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Victoria opens new Johnson Street Bridge

Construction of the bridge began in May 2013, with PCL Constructors Westcoast as the general contractor and MMM Group (WSP) providing the engineering services for design and project management.


bridge

Opening ceremony of the new Johnson Street bridge (source: City of Victoria/Facebook)

The City of Victoria opened the new Johnson Street bridge to traffic on Saturday, March 31, following an official opening and community celebration event.

At 46 metres, the new bridge is the largest single-leaf bascule lift bridge in Canada – and one of the largest in the world – creating a new landmark in city’s harbour.

Construction of the new bridge began in May 2013. PCL Constructors Westcoast was the general contractor and the City retained MMM Group (WSP) to provide the engineering services for design and project management.

A 2009 assessment of the old Johnson Street Bridge identified issues common to bridges built in the 1920s: extensive corrosion to steel structural beams, and obsolete mechanical and electrical systems, as well as significant seismic vulnerability. It was determined that a substantial investment in the bridge would be required to avoid further deterioration, increasing operational costs, and possible closure.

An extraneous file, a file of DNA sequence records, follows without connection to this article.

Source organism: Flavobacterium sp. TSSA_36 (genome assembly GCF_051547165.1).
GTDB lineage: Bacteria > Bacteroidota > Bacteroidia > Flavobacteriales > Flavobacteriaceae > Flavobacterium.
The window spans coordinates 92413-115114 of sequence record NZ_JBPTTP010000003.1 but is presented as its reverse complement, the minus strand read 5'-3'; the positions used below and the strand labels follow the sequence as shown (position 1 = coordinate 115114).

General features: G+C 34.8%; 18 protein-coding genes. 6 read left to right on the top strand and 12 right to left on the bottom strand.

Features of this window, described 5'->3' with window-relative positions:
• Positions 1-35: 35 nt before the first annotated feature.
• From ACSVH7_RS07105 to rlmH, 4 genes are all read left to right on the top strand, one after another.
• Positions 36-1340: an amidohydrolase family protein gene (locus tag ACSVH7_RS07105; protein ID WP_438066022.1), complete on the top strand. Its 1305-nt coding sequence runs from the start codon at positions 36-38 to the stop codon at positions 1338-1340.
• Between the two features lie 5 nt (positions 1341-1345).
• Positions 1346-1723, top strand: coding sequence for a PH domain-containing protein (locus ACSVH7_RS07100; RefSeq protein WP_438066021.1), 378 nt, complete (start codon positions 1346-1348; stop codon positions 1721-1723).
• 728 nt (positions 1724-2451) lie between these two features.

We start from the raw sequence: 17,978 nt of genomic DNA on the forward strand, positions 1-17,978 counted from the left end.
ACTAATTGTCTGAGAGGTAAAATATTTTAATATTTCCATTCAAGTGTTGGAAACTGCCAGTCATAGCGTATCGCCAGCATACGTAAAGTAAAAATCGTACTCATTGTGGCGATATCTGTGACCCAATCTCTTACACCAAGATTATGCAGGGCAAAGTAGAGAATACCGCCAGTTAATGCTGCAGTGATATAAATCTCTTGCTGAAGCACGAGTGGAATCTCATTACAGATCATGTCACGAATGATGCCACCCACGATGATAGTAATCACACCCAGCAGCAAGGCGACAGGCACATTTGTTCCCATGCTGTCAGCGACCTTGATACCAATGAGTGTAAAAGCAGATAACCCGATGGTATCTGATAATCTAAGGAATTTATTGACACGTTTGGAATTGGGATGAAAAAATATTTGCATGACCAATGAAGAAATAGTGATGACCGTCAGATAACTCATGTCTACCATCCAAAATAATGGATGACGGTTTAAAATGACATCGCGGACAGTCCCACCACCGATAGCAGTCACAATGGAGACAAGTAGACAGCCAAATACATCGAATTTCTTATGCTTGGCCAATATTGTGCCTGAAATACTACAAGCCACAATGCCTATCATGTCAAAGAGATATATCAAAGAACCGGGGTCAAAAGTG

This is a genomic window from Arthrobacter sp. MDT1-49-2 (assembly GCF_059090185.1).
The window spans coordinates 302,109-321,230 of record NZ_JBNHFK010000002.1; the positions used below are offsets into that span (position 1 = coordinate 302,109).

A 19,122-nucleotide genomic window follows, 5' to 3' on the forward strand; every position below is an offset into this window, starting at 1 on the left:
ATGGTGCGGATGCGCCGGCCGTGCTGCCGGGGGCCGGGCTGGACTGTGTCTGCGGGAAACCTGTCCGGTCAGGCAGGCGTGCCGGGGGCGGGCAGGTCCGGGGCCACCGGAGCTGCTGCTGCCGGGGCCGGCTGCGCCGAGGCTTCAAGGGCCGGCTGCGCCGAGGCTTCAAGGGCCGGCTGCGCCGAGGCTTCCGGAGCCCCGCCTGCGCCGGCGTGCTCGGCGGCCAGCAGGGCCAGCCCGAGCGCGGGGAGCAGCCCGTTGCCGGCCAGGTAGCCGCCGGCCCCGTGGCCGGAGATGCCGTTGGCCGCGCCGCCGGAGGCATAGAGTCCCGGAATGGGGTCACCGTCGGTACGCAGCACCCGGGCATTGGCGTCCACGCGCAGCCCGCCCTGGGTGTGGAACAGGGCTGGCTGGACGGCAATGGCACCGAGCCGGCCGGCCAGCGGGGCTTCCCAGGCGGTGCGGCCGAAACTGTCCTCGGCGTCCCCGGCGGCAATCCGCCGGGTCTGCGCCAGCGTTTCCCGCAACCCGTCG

In November 2010, a referendum was held and citizens approved the City of Victoria borrowing of up to $49.2 million towards the replacement of the bridge.

PCL’s fixed-price contract with the City was for $62.9 million. The overall budget for the replacement is $96.8 million, with additional costs including project management and engineering design, insurance, permitting, as well as legal, communications, and administrative support.

With approximately 30,000 crossings each day, including vehicles, local transit, pedestrians and cyclists, the Johnson Street Bridge is one of the busiest and most important transportation links to Victoria’s downtown.

Located over a federal waterway, the new bascule lift bridge will also serve the marine industry, commercial vessels and recreational marine users by providing access through the marine channel below.

While traffic will now be moving across the new span, work continues for the next several months to complete the project.  Work will now shift to remove the old bridge span and complete the interim treatments for public spaces at both the east and west approaches to the bridge, public plazas and a new waterfront park in Victoria West.

The new bridge is built to serve the community for the next 100 years and provides improved safety and accessibility. There are three travel lanes for vehicles, on-road bike lanes, and a multi-use trail for pedestrians and cyclists.

A pedestrian bridge spanning Esquimalt Road that connects the Galloping Goose and E&N trails is also open for public use. A dedicated pedestrian pathway on the south side of the bridge, with viewing access into the bascule pier, will open later this summer following the removal of the old bridge.

Pending the completion of the southern pedestrian walkway, more than 50% of the new bridge deck space will accommodate pedestrians and cyclists.